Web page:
ILFORD PHOTO offer the biggest and broadest range of black & white films on the market today. While this is perfect for experienced film photographers who love having a choice, we appreciate that it can be a bit confusing for people new to film photography.
If you are looking to try film photography for the first time and are wondering where to start, then you have come to the right place.
We should start by pointing out that there is no ‘wrong’ choice when it comes to ILFORD films. They are all fantastic, and your choice will boil down to a combination of personal preference (for example grain structure) and how/what you plan to shoot (speed and exposure latitude).
DELTA PROFESSIONAL VS PLUS RANGE COMPARISON
The majority of our films break down into 2 distinct lines: The PLUS films (FP4 PLUS, HP5 PLUS and PAN F PLUS,) and the DELTA PROFESSIONAL films (DELTA 100, DELTA 400 and DELTA 3200).
DELTA PROFESSIONAL films use the latest film emulsion technology which give them the advantage of a lower grain to speed ratio. This means that you get less grain at the equivalent speed when compared to PLUS films presenting a marginally cleaner, sharper look.
However, PLUS films, which use an established emulsion technology, have more exposure latitude than DELTA films. This makes them better for push and pull processing. They are also less sensitive to over processing making them ideal for people learning about film photography.
There is no right or wrong choice when choosing between DELTA PROFESSIONAL and PLUS films. Both are professional quality ranges and the fundamental differences are down to the available speeds, exposure latitude and the look of the grain structure.
For a good starting point try HP5 PLUS (or FP4 PLUS if in a studio or bright light environment) and, as you get more confident with exposures, then try the Delta films to see if you prefer the look.
ILFORD PHOTO also produce specialty films outside of the PLUS and DELTA PROFESSIONAL ranges. These have unique characteristics that differentiate them from the others.
SFX 200 – this medium speed film has extended red sensitivity so when coupled with a [deep red filter] can produce infra-red style images. This is a popular creative style with black & white landscape photographers as the skies become a deep black and green vegetation a snow-like white.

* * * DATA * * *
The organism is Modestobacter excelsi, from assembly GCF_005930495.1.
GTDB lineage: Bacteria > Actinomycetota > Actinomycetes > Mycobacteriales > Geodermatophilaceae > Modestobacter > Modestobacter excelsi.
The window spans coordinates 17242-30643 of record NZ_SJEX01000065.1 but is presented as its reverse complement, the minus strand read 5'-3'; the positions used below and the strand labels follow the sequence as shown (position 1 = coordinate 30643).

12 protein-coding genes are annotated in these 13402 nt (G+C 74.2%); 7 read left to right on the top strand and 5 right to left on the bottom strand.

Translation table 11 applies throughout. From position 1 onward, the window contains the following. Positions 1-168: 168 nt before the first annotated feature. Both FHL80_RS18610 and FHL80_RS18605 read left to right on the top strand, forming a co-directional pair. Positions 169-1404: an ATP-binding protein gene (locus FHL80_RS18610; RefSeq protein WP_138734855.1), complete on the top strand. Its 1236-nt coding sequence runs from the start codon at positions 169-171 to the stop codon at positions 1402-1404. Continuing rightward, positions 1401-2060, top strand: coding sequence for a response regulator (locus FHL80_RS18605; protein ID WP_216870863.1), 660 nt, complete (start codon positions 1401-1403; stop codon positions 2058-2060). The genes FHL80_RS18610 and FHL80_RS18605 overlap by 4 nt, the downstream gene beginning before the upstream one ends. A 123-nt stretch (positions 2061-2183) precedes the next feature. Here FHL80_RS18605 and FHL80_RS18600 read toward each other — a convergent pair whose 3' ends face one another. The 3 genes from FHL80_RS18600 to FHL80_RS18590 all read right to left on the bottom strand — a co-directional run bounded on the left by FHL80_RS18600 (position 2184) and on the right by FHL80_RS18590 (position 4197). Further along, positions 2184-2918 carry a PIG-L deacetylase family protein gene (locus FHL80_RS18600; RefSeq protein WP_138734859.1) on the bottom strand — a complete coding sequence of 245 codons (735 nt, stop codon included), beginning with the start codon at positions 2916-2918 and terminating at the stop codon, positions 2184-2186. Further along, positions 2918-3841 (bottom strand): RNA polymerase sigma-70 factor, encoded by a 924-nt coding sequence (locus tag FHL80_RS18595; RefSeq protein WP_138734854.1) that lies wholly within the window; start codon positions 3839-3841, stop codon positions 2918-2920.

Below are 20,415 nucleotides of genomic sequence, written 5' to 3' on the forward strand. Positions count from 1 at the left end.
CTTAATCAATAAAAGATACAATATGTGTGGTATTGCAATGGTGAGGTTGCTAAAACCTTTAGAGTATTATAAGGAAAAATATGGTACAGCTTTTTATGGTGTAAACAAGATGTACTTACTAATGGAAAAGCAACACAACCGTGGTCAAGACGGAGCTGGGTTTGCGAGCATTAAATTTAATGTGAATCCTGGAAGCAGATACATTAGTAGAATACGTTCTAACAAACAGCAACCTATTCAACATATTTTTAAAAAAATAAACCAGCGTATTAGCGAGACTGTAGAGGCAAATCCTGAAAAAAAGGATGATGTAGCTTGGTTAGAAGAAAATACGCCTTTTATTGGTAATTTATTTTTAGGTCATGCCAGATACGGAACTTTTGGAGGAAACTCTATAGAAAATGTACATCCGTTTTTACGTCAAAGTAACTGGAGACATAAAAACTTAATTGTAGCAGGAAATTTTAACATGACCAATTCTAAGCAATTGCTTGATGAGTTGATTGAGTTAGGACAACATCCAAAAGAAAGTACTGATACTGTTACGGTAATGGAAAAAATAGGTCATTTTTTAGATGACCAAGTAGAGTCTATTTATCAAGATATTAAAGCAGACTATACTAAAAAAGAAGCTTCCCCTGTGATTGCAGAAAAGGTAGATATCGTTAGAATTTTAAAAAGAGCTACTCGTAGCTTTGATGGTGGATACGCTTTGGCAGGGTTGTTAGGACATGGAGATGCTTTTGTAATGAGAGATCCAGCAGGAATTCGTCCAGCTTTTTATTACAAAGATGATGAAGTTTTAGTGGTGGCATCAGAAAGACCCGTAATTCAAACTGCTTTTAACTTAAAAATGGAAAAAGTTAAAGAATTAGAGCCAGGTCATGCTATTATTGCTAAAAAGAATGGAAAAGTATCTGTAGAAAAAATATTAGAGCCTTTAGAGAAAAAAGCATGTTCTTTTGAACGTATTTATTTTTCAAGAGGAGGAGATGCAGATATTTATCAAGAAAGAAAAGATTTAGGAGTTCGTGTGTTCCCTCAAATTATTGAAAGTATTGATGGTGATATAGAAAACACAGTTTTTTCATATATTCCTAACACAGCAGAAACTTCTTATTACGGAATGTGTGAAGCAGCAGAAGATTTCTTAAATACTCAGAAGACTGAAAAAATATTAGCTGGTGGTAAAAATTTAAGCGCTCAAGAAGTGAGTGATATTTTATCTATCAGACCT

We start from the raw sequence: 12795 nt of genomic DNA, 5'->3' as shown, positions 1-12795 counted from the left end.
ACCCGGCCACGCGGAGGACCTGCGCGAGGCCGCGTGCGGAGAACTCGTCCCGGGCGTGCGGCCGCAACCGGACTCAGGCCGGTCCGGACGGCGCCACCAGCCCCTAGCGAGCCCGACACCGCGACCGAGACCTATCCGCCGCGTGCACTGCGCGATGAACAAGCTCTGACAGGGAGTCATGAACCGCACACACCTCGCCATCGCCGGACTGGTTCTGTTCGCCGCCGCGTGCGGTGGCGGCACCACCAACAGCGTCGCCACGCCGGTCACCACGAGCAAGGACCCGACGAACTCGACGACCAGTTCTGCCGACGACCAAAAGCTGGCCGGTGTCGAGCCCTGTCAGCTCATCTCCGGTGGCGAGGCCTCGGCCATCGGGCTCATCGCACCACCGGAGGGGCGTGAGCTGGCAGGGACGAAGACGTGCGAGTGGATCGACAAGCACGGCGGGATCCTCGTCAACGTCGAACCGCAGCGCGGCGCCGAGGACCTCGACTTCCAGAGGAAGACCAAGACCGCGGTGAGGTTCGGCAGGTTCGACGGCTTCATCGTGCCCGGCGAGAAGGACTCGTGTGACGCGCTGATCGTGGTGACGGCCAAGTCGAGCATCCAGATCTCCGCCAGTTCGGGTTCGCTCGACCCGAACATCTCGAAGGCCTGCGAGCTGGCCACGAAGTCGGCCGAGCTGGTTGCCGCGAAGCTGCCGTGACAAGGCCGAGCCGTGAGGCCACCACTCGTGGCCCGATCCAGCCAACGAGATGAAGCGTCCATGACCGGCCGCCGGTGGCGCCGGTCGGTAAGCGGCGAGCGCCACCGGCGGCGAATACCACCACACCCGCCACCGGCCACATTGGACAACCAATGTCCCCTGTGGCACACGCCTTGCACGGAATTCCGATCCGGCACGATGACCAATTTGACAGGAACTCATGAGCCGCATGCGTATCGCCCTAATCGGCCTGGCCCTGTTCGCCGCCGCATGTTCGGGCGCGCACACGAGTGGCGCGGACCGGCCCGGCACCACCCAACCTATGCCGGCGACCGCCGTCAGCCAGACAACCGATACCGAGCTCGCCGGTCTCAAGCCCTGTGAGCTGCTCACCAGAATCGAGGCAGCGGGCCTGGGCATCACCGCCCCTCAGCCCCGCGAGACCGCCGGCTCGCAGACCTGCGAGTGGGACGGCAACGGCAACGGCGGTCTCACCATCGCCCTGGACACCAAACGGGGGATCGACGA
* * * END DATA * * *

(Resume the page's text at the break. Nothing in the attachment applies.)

XP2 SUPER – This fast speed film shares many characteristics with the DELTA 400 and HP5 PLUS films. The key difference is that this film offers the convenience of C41 colour processing which increases your processing options. You can drop it into almost any local lab, supermarket or chemist that offers film processing while your standard black & white films need to go to a specialist lab – find a local one here or try our award-winning ILFORD lab service.
Another feature unique to XP2 SUPER is the ability to shoot different speeds between ISO 50 and 800 on the same roll and still process as standard. (If you push or pull other films you have to keep the ISO settings consistent and process it against that ISO).
Be sure to see our review of the Ilford XP2 Super disposable camera.
The Kentmere brand, which includes the Kentmere 100 and 400 black & white films, is owned and manufactured by HARMAN technology. These films sit alongside and benefit from the same rigorous production and quality control processes as all ILFORD PHOTO films.
Kentmere films are a great starting point for students or anyone learning film photography, before stepping up to ILFORD films.
A COUPLE OF OTHER THINGS WORTH NOTING BEFORE BUYING A FILM:
Film Type: The ‘type’ of film you need will be determined by the camera than you are using. We have created a short animation which explains the different types of film you can buy – 35mm, 120 roll or sheet film (sheet film is available in different sizes). Please note not every ILFORD PHOTO film is available in all of these formats.
Film Speed: Film speed or ISO is the measure of the film’s sensitivity to light. The lower the ISO number the slower the film i.e. ISO 50 is a slower film than ISO 400. The amount of available light (either natural or created) will determine which speed you should be using. If light is limited, then a fast speed is best to keep things sharp. If there is plentiful light you can use a slower speed. As a general rule the slower speed films have a finer grain structure (when used at their recommended ISO). We have created an animation which looks at film speed and the different applications for each speed.